Wed 28th September 12:30 – 13:30. This seminar will be held on Teams and shown in Chapman Upper-Open Study Space 1.13, first floor, Chapman.
Dr. Lawson, Jenna Louise email@example.com
Monitoring and evaluating the response of biodiversity to anthropogenic change and evaluating the effectiveness of current strategies is essential for effective management and improved decision making. Yet despite decades of research, we still lack rapid and efficient methods to assess how species respond to habitat changes across human-modified landscapes and the knowledge to implement conservation strategies to protect them. The emerging field of passive acoustic monitoring (PAM) is helping biologists to collect data on vocal species at greater spatio-temporal scales, whilst reducing invasiveness and required person-power. Combined with powerful analysis methods such as soundscape analysis and species-based AI, bioacoustics is becoming a key method in the study of biodiversity and ecosystems. As an emerging method, there are still challenges to overcome, such as site accessibility, and integrating multiple technologies can prove even more effective for overcoming limitations of ecological data collection.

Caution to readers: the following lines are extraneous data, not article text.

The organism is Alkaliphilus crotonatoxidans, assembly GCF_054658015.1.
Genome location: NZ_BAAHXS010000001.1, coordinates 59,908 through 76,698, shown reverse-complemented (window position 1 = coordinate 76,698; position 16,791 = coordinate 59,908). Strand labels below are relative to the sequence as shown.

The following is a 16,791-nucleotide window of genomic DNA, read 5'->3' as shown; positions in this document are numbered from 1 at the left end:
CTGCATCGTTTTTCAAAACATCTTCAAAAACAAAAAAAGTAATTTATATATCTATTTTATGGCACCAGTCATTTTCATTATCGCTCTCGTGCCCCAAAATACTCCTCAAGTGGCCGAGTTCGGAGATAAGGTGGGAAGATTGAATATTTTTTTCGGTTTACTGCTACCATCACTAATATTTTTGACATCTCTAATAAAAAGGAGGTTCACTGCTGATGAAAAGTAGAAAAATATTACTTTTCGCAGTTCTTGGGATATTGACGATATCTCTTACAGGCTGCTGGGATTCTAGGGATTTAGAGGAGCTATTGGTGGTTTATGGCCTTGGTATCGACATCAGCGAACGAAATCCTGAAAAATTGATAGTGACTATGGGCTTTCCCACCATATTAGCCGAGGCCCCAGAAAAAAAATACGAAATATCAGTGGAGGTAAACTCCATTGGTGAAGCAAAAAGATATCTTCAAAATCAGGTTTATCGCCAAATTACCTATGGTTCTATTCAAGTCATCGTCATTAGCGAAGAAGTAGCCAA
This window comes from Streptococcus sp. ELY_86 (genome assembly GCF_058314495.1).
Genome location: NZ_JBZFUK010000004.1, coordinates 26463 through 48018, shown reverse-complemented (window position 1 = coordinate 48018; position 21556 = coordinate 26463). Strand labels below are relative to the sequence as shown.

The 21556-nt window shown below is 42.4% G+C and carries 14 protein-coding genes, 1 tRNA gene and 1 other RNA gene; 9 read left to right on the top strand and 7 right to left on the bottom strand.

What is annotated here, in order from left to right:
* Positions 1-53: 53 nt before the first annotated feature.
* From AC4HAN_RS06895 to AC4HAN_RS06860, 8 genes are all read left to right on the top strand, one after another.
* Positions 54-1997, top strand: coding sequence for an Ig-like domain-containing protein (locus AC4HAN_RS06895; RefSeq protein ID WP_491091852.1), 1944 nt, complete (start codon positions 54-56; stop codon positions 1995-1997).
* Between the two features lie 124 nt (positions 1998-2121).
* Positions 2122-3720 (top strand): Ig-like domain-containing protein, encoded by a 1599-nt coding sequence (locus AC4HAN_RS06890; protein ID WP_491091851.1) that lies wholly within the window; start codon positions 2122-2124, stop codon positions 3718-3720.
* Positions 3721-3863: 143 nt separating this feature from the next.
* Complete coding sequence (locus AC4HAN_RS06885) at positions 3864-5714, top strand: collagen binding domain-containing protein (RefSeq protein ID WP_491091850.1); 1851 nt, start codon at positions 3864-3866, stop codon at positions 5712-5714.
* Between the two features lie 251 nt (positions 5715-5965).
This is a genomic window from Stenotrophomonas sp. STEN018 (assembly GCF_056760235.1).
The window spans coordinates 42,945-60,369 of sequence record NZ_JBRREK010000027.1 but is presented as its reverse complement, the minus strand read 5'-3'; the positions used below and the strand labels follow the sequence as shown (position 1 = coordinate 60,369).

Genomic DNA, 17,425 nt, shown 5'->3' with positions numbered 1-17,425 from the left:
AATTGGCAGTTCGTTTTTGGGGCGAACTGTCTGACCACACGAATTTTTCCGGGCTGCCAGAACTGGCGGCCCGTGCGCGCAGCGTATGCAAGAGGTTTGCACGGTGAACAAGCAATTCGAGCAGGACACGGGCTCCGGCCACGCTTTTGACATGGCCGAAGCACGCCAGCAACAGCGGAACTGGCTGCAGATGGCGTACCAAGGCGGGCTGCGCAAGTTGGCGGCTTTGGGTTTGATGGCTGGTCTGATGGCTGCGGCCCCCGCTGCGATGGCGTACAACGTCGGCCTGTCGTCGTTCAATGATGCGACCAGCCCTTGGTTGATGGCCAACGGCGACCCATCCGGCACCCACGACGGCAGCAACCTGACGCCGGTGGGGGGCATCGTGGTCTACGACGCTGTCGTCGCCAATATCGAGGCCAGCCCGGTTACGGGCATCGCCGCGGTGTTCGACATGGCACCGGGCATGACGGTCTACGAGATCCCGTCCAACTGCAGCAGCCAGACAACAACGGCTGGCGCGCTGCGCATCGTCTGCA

We show how, by combining passive acoustic monitoring with both aerial and aerial-aquatic robotics systems, we are able to improve site accessibility and the spatial scale of data collection in both freshwater and forested ecosystems in Croatia. Results highlight the inaccuracy of current PAM methods for studies in forested ecosystems owning to the significant difference in acoustic activity in the shrub and upper canopy layers. Additionally, we demonstrate the effects of human disturbance on freshwater environments in areas that were previously inaccessible.
Jenna Lawson holds a PhD in Bioacoustics, Landscape Ecology and Conservation at Imperial College London. Before doing the PhD. she spent 3 years working in the NGO sector. Dr Lawson currently works as a post doc in the Department of Aeronautics at Imperial looking at how robotics can be used to facilitate acoustic sensing. She has spent a lot of time overseas doing fieldwork, mainly in the tropics in Costa Rica but more recently in Croatia. Dr Lawson also does a lot of outreach work using acoustics to highlight the effects of anthropogenic change on ecosystems and has recently produced an audio-visual immersive experience with a local group of artists: